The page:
Thursday, August 20, 2015

The Nightingale, by Kristin Hannah (author), Polly Stone (narrator)

Macmillan Audio, February 2015

There's a frame story that begins with an old woman, in the US in 1995, preparing to move into assisted living, and quietly remembering her long-ago memories from the war as she goes through her possessions.

At the beginning of World War II, French sisters Vianne Mauriac and Isabelle Rossignol are estranged from each other and from their father, Julian Rossignol. The family was strained when Julian returned from the Great War shell-shocked, and shattered when his wife, the girls' mother, died a few years later. Isabelle was four, Vianne was fourteen, and Vianne was grieving too much to be the emotional refuge her sister needed when their father sent them to live with a stranger in the family's country home in the village of Carriveau. When the war starts, Vianne is still living in that family home, with her husband Antoine, and their daughter Sophie. Isabelle, now eighteen, meanwhile, is getting herself kicked out of yet another school and sent back to her father, who does not want her to stay in their Paris apartment.

When Antoine and the other military-age men of Carriveau get mobilized,  Vianne is distressed but confident that the French army will be victorious and Antoine will be home soon. It's a shock when the Maginot Line does not hold, much of the army become prisoners of war, and German soldiers move in to occupy France. With German soldiers in Paris, Julian, never happy that his daughter had descended on him, packs her off to what he hopes is the greater safety of quiet Carriveau. The evacuation of Paris doesn't go well, and Isabelle winds up walking much of the way, meeting up with a young man named Gäetan,

Once in Carriveau, the sisters cope with an increasingly oppressive German occupation, with a German officer billeted in their house, rationing that diverts most food to the German military, and ever tighter, more dangerous restrictions on the French. Vianne is determined to keep their profile low and survive till the war ends and Antoine comes home. Isabelle,headstrong, proud, and brave, is hard for Vianne to contain. Then Isabelle quietly joins the resistance, goes back to Paris, and embarks on a very dangerous project.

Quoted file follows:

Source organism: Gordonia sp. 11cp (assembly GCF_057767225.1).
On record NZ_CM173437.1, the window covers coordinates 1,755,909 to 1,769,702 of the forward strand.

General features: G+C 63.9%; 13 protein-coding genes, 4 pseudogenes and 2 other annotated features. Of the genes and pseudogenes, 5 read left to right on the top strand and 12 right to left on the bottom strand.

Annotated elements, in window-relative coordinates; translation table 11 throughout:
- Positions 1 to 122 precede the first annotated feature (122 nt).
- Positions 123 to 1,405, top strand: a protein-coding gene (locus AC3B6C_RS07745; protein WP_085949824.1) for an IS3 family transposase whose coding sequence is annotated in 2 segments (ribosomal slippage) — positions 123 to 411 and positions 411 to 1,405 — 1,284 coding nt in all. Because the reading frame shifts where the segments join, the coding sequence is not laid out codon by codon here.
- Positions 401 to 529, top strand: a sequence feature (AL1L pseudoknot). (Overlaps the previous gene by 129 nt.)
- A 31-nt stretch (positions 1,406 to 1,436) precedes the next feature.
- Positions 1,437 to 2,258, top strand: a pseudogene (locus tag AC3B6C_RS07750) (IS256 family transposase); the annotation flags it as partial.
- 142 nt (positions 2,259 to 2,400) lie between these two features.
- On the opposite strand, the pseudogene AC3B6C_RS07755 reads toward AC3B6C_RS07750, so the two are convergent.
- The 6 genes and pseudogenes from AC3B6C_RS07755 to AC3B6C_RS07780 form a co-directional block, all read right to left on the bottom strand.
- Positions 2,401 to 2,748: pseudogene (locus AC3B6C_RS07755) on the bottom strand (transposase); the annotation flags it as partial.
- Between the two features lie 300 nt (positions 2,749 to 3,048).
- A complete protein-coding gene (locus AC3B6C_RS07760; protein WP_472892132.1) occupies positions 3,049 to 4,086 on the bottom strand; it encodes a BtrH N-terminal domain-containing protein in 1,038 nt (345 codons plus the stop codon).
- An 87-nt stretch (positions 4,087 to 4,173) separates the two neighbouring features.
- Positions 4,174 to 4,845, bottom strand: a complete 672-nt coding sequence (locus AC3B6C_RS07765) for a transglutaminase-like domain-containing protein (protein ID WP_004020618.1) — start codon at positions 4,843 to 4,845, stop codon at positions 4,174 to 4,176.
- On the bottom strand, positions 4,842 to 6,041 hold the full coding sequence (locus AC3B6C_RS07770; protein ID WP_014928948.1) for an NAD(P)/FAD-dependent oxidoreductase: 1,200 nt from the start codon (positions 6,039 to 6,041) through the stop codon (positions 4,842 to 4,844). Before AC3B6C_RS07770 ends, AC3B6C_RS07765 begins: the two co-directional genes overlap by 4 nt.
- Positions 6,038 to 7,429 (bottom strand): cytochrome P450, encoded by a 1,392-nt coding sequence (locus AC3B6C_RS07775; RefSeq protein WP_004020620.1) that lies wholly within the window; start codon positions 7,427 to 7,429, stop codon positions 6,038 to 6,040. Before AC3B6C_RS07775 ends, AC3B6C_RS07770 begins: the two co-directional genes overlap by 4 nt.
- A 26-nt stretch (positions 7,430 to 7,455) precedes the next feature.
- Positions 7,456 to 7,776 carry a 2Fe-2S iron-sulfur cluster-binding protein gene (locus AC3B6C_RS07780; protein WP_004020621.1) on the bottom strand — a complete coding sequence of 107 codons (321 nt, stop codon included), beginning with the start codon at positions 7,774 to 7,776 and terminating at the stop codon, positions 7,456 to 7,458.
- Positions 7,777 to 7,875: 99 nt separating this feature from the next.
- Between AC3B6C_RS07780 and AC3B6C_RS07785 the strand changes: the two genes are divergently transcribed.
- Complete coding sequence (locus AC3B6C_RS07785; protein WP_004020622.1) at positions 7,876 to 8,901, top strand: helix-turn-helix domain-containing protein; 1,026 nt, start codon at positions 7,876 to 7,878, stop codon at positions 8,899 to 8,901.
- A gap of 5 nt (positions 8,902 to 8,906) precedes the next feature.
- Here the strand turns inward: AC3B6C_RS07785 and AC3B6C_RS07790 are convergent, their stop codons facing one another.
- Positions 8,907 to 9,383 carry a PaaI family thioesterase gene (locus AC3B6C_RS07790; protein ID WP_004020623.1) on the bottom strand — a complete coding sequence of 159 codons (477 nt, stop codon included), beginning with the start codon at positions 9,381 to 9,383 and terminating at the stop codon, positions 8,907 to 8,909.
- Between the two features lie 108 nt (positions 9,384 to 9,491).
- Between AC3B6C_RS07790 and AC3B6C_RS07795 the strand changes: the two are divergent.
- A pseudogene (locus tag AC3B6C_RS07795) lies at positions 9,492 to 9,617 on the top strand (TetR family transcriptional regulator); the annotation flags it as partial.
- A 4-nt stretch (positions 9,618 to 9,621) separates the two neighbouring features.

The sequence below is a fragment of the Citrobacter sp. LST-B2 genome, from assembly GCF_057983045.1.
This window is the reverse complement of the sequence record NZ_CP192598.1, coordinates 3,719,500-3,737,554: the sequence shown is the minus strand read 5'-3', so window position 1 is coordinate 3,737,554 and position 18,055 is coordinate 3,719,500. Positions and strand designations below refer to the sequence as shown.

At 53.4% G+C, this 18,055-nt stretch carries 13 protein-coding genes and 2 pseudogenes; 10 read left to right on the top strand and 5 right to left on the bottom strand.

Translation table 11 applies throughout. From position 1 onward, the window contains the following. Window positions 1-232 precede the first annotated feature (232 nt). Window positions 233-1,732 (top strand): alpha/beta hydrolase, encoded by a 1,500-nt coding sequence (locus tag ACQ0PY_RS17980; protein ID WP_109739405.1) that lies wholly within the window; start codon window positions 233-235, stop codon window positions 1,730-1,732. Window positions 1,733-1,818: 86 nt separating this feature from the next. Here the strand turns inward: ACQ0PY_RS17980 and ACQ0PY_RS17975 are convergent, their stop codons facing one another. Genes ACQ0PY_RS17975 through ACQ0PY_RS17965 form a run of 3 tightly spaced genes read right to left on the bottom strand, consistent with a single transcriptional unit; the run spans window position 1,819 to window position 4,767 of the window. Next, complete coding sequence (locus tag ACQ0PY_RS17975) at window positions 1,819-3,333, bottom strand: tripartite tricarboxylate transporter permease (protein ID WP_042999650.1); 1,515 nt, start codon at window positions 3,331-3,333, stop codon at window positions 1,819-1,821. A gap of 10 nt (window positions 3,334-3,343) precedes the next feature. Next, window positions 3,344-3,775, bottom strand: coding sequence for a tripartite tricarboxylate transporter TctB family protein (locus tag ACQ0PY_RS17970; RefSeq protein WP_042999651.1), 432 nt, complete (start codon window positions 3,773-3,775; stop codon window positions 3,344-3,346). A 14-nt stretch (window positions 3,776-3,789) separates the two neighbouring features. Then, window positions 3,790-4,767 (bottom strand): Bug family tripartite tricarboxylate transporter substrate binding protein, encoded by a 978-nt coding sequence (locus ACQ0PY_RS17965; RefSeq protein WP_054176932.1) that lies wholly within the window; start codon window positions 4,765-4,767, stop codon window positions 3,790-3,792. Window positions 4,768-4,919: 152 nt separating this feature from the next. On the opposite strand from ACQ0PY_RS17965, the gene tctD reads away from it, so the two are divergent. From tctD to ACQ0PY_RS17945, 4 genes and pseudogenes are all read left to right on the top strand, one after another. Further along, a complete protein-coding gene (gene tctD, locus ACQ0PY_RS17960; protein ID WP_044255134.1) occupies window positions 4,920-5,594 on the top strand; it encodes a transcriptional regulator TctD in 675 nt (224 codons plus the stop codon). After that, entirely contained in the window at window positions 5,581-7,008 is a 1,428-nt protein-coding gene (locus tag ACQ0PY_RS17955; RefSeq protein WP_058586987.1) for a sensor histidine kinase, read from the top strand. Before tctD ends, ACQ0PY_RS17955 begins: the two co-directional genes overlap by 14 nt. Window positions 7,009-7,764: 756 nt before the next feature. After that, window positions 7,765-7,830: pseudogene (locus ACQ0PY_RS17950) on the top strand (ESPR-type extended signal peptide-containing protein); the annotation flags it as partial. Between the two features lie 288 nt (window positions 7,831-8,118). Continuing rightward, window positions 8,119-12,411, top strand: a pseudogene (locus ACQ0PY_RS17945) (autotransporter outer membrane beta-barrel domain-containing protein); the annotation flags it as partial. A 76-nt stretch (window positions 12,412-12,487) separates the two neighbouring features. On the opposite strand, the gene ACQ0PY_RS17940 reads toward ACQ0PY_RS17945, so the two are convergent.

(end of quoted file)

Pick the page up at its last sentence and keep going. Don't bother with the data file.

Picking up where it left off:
Vianne, meanwhile, finds her fundamental decency at war with her desire to keep her head down and keep everyone safe. In time, she has her own dangerous project. And neither sister knows what their father is up to.

We don't know, until the end, if the woman in the frame story is Vianne, Isabelle, or even perhaps Sophie. We don't know who survives. Isabelle and Vianne both run great risks and have terrifying experiences. It's a fascinating and moving story. I liked both sisters; each is in her own way strong, brave, loyal, and smart. They're both flawed and make some real mistakes. In the end, the reader can't help caring deeply for both of them.


I received a free audio copy of this book from the Ford Audiobook Club.

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